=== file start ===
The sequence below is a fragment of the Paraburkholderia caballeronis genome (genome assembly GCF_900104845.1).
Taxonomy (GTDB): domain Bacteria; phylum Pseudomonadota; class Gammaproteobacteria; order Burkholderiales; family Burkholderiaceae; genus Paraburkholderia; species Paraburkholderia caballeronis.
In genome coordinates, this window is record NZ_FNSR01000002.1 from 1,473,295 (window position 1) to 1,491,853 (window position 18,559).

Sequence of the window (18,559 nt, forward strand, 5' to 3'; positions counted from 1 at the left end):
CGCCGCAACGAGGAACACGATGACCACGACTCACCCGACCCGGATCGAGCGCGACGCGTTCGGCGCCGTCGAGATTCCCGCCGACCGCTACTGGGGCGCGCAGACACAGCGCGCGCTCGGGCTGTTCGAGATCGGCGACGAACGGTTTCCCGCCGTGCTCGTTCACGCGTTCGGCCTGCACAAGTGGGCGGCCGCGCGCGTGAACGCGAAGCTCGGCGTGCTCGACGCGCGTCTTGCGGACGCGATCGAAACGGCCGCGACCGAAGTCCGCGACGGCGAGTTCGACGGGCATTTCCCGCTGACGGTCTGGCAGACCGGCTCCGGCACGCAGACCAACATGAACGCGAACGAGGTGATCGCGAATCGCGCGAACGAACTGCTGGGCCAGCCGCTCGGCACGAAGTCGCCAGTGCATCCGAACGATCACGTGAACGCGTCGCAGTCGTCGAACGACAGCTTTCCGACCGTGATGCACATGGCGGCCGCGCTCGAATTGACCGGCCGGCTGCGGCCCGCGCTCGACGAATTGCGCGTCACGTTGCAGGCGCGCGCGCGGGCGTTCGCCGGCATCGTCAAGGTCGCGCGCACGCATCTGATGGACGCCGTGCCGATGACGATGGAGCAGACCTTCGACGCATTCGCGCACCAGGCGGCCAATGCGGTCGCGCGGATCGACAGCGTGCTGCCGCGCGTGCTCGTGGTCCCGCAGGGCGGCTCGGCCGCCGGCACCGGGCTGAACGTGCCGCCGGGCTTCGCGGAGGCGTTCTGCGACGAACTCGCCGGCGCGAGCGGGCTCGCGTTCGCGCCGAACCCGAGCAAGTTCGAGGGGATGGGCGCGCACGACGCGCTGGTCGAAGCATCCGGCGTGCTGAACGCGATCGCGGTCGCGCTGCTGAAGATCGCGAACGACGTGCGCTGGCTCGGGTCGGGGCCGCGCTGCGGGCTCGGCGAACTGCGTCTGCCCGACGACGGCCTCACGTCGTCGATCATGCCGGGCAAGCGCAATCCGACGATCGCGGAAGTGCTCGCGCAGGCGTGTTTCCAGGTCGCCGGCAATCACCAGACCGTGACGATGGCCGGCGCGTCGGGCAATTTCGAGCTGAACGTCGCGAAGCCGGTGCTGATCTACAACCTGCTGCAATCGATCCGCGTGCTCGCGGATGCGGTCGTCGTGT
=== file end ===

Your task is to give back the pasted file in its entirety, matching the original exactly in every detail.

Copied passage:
The sequence below is a fragment of the Paraburkholderia caballeronis genome (genome assembly GCF_900104845.1).
Taxonomy (GTDB): domain Bacteria; phylum Pseudomonadota; class Gammaproteobacteria; order Burkholderiales; family Burkholderiaceae; genus Paraburkholderia; species Paraburkholderia caballeronis.
In genome coordinates, this window is record NZ_FNSR01000002.1 from 1,473,295 (window position 1) to 1,491,853 (window position 18,559).

Sequence of the window (18,559 nt, forward strand, 5' to 3'; positions counted from 1 at the left end):
CGCCGCAACGAGGAACACGATGACCACGACTCACCCGACCCGGATCGAGCGCGACGCGTTCGGCGCCGTCGAGATTCCCGCCGACCGCTACTGGGGCGCGCAGACACAGCGCGCGCTCGGGCTGTTCGAGATCGGCGACGAACGGTTTCCCGCCGTGCTCGTTCACGCGTTCGGCCTGCACAAGTGGGCGGCCGCGCGCGTGAACGCGAAGCTCGGCGTGCTCGACGCGCGTCTTGCGGACGCGATCGAAACGGCCGCGACCGAAGTCCGCGACGGCGAGTTCGACGGGCATTTCCCGCTGACGGTCTGGCAGACCGGCTCCGGCACGCAGACCAACATGAACGCGAACGAGGTGATCGCGAATCGCGCGAACGAACTGCTGGGCCAGCCGCTCGGCACGAAGTCGCCAGTGCATCCGAACGATCACGTGAACGCGTCGCAGTCGTCGAACGACAGCTTTCCGACCGTGATGCACATGGCGGCCGCGCTCGAATTGACCGGCCGGCTGCGGCCCGCGCTCGACGAATTGCGCGTCACGTTGCAGGCGCGCGCGCGGGCGTTCGCCGGCATCGTCAAGGTCGCGCGCACGCATCTGATGGACGCCGTGCCGATGACGATGGAGCAGACCTTCGACGCATTCGCGCACCAGGCGGCCAATGCGGTCGCGCGGATCGACAGCGTGCTGCCGCGCGTGCTCGTGGTCCCGCAGGGCGGCTCGGCCGCCGGCACCGGGCTGAACGTGCCGCCGGGCTTCGCGGAGGCGTTCTGCGACGAACTCGCCGGCGCGAGCGGGCTCGCGTTCGCGCCGAACCCGAGCAAGTTCGAGGGGATGGGCGCGCACGACGCGCTGGTCGAAGCATCCGGCGTGCTGAACGCGATCGCGGTCGCGCTGCTGAAGATCGCGAACGACGTGCGCTGGCTCGGGTCGGGGCCGCGCTGCGGGCTCGGCGAACTGCGTCTGCCCGACGACGGCCTCACGTCGTCGATCATGCCGGGCAAGCGCAATCCGACGATCGCGGAAGTGCTCGCGCAGGCGTGTTTCCAGGTCGCCGGCAATCACCAGACCGTGACGATGGCCGGCGCGTCGGGCAATTTCGAGCTGAACGTCGCGAAGCCGGTGCTGATCTACAACCTGCTGCAATCGATCCGCGTGCTCGCGGATGCGGTCGTCGTGT